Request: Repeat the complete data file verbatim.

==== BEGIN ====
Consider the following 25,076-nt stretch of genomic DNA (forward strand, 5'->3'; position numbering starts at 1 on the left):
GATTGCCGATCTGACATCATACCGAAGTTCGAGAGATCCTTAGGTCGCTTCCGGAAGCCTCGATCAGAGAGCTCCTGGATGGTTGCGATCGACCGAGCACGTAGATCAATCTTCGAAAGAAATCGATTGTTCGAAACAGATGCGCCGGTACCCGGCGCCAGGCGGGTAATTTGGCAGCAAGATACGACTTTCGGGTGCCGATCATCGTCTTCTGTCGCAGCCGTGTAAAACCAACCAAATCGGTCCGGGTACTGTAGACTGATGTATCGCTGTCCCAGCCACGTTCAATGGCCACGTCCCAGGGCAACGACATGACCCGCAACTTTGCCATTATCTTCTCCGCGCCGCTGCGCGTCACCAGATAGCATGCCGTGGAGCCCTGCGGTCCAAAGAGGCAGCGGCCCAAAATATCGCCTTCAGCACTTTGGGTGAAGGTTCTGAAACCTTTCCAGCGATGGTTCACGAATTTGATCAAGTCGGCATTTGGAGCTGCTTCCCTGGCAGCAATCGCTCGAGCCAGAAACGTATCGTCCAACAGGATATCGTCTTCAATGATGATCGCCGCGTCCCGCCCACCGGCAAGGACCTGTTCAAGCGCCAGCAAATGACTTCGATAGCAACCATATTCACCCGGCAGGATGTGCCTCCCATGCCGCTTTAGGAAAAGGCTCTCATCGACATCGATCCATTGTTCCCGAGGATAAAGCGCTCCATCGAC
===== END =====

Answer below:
Consider the following 25,076-nt stretch of genomic DNA (forward strand, 5'->3'; position numbering starts at 1 on the left):
GATTGCCGATCTGACATCATACCGAAGTTCGAGAGATCCTTAGGTCGCTTCCGGAAGCCTCGATCAGAGAGCTCCTGGATGGTTGCGATCGACCGAGCACGTAGATCAATCTTCGAAAGAAATCGATTGTTCGAAACAGATGCGCCGGTACCCGGCGCCAGGCGGGTAATTTGGCAGCAAGATACGACTTTCGGGTGCCGATCATCGTCTTCTGTCGCAGCCGTGTAAAACCAACCAAATCGGTCCGGGTACTGTAGACTGATGTATCGCTGTCCCAGCCACGTTCAATGGCCACGTCCCAGGGCAACGACATGACCCGCAACTTTGCCATTATCTTCTCCGCGCCGCTGCGCGTCACCAGATAGCATGCCGTGGAGCCCTGCGGTCCAAAGAGGCAGCGGCCCAAAATATCGCCTTCAGCACTTTGGGTGAAGGTTCTGAAACCTTTCCAGCGATGGTTCACGAATTTGATCAAGTCGGCATTTGGAGCTGCTTCCCTGGCAGCAATCGCTCGAGCCAGAAACGTATCGTCCAACAGGATATCGTCTTCAATGATGATCGCCGCGTCCCGCCCACCGGCAAGGACCTGTTCAAGCGCCAGCAAATGACTTCGATAGCAACCATATTCACCCGGCAGGATGTGCCTCCCATGCCGCTTTAGGAAAAGGCTCTCATCGACATCGATCCATTGTTCCCGAGGATAAAGCGCTCCATCGAC